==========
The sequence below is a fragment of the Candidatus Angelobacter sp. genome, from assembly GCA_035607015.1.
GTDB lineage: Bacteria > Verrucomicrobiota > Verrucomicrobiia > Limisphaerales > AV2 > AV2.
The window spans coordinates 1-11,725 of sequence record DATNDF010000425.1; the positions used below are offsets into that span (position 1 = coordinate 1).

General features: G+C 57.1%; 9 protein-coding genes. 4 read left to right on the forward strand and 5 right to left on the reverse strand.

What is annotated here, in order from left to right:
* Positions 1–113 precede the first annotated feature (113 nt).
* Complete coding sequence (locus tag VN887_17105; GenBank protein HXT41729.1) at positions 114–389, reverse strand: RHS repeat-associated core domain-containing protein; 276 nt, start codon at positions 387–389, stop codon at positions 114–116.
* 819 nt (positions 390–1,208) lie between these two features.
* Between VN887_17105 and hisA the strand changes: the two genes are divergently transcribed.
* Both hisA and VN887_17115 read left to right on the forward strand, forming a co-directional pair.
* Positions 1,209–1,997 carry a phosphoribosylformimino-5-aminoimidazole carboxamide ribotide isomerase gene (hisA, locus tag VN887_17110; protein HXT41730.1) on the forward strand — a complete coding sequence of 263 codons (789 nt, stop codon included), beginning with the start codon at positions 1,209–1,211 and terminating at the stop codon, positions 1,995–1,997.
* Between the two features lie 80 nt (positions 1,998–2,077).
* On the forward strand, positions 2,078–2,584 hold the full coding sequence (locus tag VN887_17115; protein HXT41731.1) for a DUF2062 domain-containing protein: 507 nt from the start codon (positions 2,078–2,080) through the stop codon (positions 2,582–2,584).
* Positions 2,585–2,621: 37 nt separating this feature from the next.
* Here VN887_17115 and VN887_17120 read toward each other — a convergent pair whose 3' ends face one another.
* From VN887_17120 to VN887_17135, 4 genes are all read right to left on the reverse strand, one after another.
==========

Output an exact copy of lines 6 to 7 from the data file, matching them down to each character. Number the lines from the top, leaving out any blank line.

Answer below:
* Positions 1–113 precede the first annotated feature (113 nt).
* Complete coding sequence (locus tag VN887_17105; GenBank protein HXT41729.1) at positions 114–389, reverse strand: RHS repeat-associated core domain-containing protein; 276 nt, start codon at positions 387–389, stop codon at positions 114–116.